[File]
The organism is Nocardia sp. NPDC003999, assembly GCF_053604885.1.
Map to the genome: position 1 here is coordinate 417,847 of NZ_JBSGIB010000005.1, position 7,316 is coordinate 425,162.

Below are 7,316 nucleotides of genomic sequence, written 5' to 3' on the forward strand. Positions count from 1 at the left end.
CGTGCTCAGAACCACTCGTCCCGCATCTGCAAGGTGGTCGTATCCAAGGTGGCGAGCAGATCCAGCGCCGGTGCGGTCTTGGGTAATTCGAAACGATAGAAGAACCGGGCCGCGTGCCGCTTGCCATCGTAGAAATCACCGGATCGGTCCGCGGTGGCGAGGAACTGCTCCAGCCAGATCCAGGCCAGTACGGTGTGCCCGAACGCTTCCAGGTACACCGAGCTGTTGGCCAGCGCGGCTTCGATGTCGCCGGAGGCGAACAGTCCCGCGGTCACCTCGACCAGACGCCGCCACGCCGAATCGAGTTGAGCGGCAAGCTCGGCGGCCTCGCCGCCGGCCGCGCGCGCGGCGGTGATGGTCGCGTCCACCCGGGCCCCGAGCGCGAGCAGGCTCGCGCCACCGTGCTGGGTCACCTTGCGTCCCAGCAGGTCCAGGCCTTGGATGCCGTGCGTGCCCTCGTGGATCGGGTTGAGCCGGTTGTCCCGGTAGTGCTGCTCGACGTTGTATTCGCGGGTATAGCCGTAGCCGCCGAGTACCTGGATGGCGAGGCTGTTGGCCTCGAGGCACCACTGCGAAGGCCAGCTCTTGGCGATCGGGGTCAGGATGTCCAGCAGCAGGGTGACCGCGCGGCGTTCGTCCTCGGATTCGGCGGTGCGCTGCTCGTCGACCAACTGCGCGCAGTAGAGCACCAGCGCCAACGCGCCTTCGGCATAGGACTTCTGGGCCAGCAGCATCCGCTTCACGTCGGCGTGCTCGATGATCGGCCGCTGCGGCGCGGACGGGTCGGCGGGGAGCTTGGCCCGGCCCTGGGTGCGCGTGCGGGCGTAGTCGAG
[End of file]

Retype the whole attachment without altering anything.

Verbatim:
The organism is Nocardia sp. NPDC003999, assembly GCF_053604885.1.
Map to the genome: position 1 here is coordinate 417,847 of NZ_JBSGIB010000005.1, position 7,316 is coordinate 425,162.

Below are 7,316 nucleotides of genomic sequence, written 5' to 3' on the forward strand. Positions count from 1 at the left end.
CGTGCTCAGAACCACTCGTCCCGCATCTGCAAGGTGGTCGTATCCAAGGTGGCGAGCAGATCCAGCGCCGGTGCGGTCTTGGGTAATTCGAAACGATAGAAGAACCGGGCCGCGTGCCGCTTGCCATCGTAGAAATCACCGGATCGGTCCGCGGTGGCGAGGAACTGCTCCAGCCAGATCCAGGCCAGTACGGTGTGCCCGAACGCTTCCAGGTACACCGAGCTGTTGGCCAGCGCGGCTTCGATGTCGCCGGAGGCGAACAGTCCCGCGGTCACCTCGACCAGACGCCGCCACGCCGAATCGAGTTGAGCGGCAAGCTCGGCGGCCTCGCCGCCGGCCGCGCGCGCGGCGGTGATGGTCGCGTCCACCCGGGCCCCGAGCGCGAGCAGGCTCGCGCCACCGTGCTGGGTCACCTTGCGTCCCAGCAGGTCCAGGCCTTGGATGCCGTGCGTGCCCTCGTGGATCGGGTTGAGCCGGTTGTCCCGGTAGTGCTGCTCGACGTTGTATTCGCGGGTATAGCCGTAGCCGCCGAGTACCTGGATGGCGAGGCTGTTGGCCTCGAGGCACCACTGCGAAGGCCAGCTCTTGGCGATCGGGGTCAGGATGTCCAGCAGCAGGGTGACCGCGCGGCGTTCGTCCTCGGATTCGGCGGTGCGCTGCTCGTCGACCAACTGCGCGCAGTAGAGCACCAGCGCCAACGCGCCTTCGGCATAGGACTTCTGGGCCAGCAGCATCCGCTTCACGTCGGCGTGCTCGATGATCGGCCGCTGCGGCGCGGACGGGTCGGCGGGGAGCTTGGCCCGGCCCTGGGTGCGCGTGCGGGCGTAGTCGAG